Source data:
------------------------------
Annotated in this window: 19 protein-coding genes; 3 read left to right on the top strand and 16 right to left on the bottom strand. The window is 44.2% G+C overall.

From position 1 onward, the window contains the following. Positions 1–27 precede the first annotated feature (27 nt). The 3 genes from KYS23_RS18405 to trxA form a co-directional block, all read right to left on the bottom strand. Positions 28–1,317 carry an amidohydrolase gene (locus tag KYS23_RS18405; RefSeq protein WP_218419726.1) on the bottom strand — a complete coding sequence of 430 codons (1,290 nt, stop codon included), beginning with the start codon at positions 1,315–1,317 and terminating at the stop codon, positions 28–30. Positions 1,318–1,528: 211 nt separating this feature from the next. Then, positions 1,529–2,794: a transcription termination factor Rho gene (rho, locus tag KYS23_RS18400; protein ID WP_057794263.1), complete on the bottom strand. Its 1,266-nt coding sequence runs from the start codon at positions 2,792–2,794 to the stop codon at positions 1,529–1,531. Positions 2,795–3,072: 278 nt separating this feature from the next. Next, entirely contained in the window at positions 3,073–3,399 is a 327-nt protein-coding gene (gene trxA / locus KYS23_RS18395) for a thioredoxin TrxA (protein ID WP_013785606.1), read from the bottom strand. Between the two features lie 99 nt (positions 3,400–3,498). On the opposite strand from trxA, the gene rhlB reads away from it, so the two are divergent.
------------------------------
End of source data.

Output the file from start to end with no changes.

Annotated in this window: 19 protein-coding genes; 3 read left to right on the top strand and 16 right to left on the bottom strand. The window is 44.2% G+C overall.

From position 1 onward, the window contains the following. Positions 1–27 precede the first annotated feature (27 nt). The 3 genes from KYS23_RS18405 to trxA form a co-directional block, all read right to left on the bottom strand. Positions 28–1,317 carry an amidohydrolase gene (locus tag KYS23_RS18405; RefSeq protein WP_218419726.1) on the bottom strand — a complete coding sequence of 430 codons (1,290 nt, stop codon included), beginning with the start codon at positions 1,315–1,317 and terminating at the stop codon, positions 28–30. Positions 1,318–1,528: 211 nt separating this feature from the next. Then, positions 1,529–2,794: a transcription termination factor Rho gene (rho, locus tag KYS23_RS18400; protein ID WP_057794263.1), complete on the bottom strand. Its 1,266-nt coding sequence runs from the start codon at positions 2,792–2,794 to the stop codon at positions 1,529–1,531. Positions 2,795–3,072: 278 nt separating this feature from the next. Next, entirely contained in the window at positions 3,073–3,399 is a 327-nt protein-coding gene (gene trxA / locus KYS23_RS18395) for a thioredoxin TrxA (protein ID WP_013785606.1), read from the bottom strand. Between the two features lie 99 nt (positions 3,400–3,498). On the opposite strand from trxA, the gene rhlB reads away from it, so the two are divergent.